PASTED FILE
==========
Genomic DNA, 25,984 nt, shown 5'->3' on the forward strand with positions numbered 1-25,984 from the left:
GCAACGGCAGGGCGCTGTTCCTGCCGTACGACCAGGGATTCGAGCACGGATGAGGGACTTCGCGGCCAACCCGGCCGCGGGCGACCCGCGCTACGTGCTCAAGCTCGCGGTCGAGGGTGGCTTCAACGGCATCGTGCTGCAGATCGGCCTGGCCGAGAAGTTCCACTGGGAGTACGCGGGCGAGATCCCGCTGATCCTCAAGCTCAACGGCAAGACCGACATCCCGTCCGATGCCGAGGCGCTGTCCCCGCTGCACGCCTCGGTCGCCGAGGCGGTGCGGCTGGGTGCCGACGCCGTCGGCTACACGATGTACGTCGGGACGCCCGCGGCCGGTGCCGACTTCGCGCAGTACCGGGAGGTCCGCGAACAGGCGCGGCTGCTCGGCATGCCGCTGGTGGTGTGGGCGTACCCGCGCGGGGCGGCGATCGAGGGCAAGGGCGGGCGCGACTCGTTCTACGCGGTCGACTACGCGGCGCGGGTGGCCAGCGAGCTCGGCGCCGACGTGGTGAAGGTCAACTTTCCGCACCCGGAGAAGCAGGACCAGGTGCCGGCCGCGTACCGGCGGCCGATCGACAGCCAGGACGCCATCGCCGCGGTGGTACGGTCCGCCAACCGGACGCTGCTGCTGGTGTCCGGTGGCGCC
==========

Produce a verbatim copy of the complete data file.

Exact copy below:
Genomic DNA, 25,984 nt, shown 5'->3' on the forward strand with positions numbered 1-25,984 from the left:
GCAACGGCAGGGCGCTGTTCCTGCCGTACGACCAGGGATTCGAGCACGGATGAGGGACTTCGCGGCCAACCCGGCCGCGGGCGACCCGCGCTACGTGCTCAAGCTCGCGGTCGAGGGTGGCTTCAACGGCATCGTGCTGCAGATCGGCCTGGCCGAGAAGTTCCACTGGGAGTACGCGGGCGAGATCCCGCTGATCCTCAAGCTCAACGGCAAGACCGACATCCCGTCCGATGCCGAGGCGCTGTCCCCGCTGCACGCCTCGGTCGCCGAGGCGGTGCGGCTGGGTGCCGACGCCGTCGGCTACACGATGTACGTCGGGACGCCCGCGGCCGGTGCCGACTTCGCGCAGTACCGGGAGGTCCGCGAACAGGCGCGGCTGCTCGGCATGCCGCTGGTGGTGTGGGCGTACCCGCGCGGGGCGGCGATCGAGGGCAAGGGCGGGCGCGACTCGTTCTACGCGGTCGACTACGCGGCGCGGGTGGCCAGCGAGCTCGGCGCCGACGTGGTGAAGGTCAACTTTCCGCACCCGGAGAAGCAGGACCAGGTGCCGGCCGCGTACCGGCGGCCGATCGACAGCCAGGACGCCATCGCCGCGGTGGTACGGTCCGCCAACCGGACGCTGCTGCTGGTGTCCGGTGGCGCC